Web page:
With Sec. of State Al Ater signaling that he will not run to complete the office’s term, as well as plummeting poll numbers for Gov. Kathleen Blanco, there’s now not one but two statewide contests about which to speculate, the results of which well may be linked.

Ater probably was the Democrats’ best shot to hold onto the office being an incumbent of sorts, as one thing becoming clearer is that the aftermath of the hurricane disasters will disproportionately tilt the state’s electorate towards the GOP, as well as create some minor conversion from the Democrat to the Republican column. This trend may be accentuated in the New Orleans area given it has been the epicenter of the tragedy.

While much attention has been paid to the disproportionate share of Democrats fleeing the state and unlikely to return, the conversion aspect has been well underway for contests at the highest levels of political office. Sen. David Vitter’s 2004 win was just the latest in a trend towards the GOP, which occupied the Governor’s mansion between 1996 and 2004 (even if by a RINO) and then who barely lost it to a Democrat who kept trying to sound like a Republican during the campaign against a candidate who lost because of the prejudices of Democrats, particularly from northern Louisiana. (Of course, Pres. George W. Bush carried the state healthily twice.)

This means that if only one or two higher-profile Republican candidates enter the contest, one is very likely to make the general election runoff and then subsequently win. By contrast, names being bandied about on the Democrat side to date have less-than-stellar chances. Marjorie McKeithen may have the legacy, but she doesn’t hold any elective office as a base and is largely unknown outside of Baton Rouge – it’s been a long time since John McKeithen stomped around north Louisiana so that name has little currency among the Republicans and DINOs she’ll need there. And any New Orleans-based politician who in August might have been competitive just from having the Orleans area as a base no longer has that strength.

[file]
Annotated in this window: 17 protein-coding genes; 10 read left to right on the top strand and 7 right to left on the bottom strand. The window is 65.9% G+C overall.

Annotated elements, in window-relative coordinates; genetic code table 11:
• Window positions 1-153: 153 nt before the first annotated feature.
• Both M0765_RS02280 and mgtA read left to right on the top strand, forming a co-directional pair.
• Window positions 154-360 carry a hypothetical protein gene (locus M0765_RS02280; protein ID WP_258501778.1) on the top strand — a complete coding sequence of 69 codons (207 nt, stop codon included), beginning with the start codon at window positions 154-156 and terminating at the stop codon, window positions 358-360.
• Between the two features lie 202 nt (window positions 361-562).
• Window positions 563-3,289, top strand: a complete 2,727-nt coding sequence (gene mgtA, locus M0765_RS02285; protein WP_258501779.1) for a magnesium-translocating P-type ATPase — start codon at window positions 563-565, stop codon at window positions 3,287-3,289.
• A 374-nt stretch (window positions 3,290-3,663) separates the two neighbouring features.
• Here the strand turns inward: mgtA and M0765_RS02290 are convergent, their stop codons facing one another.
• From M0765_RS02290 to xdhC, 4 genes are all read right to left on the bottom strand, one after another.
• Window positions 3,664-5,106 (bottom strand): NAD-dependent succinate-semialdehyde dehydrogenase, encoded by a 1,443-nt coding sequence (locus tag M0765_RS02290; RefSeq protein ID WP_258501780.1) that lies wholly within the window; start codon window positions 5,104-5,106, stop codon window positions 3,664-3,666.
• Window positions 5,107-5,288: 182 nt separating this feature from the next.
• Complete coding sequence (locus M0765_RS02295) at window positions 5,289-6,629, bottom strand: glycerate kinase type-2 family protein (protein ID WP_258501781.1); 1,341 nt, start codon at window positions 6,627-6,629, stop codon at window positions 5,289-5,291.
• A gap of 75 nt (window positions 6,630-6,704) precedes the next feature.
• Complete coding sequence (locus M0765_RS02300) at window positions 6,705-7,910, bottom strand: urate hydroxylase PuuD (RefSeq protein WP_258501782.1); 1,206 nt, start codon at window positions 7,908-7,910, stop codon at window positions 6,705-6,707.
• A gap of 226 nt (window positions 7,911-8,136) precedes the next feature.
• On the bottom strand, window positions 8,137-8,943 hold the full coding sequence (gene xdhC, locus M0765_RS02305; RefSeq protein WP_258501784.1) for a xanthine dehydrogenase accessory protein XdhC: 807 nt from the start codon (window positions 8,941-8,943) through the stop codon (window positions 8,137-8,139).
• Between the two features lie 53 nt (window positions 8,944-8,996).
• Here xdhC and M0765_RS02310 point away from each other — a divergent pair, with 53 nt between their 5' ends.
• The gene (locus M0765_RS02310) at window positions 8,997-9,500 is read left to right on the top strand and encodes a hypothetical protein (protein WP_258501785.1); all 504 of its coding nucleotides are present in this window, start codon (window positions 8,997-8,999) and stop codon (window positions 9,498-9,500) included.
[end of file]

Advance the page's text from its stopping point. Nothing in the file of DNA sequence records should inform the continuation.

Shreveport Mayor Keith Hightower might have been a potential quality candidate but his tenure as mayor has been so divisive that he has fragmented any potential northwest Louisiana base from which to grow. In short, any quality candidate with an “R” next to his name has a better shot that any Democrat yet speculated to run.

Naturally, the good old boys and girls are going to fight the Republican trend in the state tooth-and-nail to delay the payoff to the GOP as early as 2007. The race to complete the Secretary of State’s term may end up as a referendum on Blanco and the Democrats controlling the state as well, and may presage the governor’s race outcome.

30.11.05

Stuck on stupid X: Reform the Louisiana flood control money pit

And there’s a reason why the federal government still hasn’t decided whether to pay for Louisiana to have stronger levees, three months after the first of the hurricane disasters – because Louisiana’s leading female politicians keep acting like they’re stuck on stupid.

Gov. Kathleen Blanco has done her share by supporting cosmetic changes to the state’s flood control policy while abandoning a measure that would have produced meaningful change. Sen. Mary Landrieu keeps on caterwauling about how the federal government isn’t doing enough (read: the mean old Republicans fronted by Pres. George W. Bush who, Landrieu never seems to remember, secured a majority of the vote against her preferred candidate) even in light of her own efforts to pull strings to use federal money that could have gone to flood control for other purposes.

Don’t think Washington isn’t noticing that state leaders did nothing this past legislative session to reform the flawed system of governance that was the main cause of the failure of flood protection. Tinkering at the margins is not going to root out the problems of patronage and cronyism endemic to the current patchwork system of levee boards and the wasteful activities of some of them which spend tons of money on activities other than flood protection and maintain what is there badly.

Don’t think that Washington will take seriously any tantrum that Landrieu will throw by trying to keep the Senate in business. Republicans and many Democrats will be infuriated by her actions and her sinking influence in the Senate will strike a new nadir.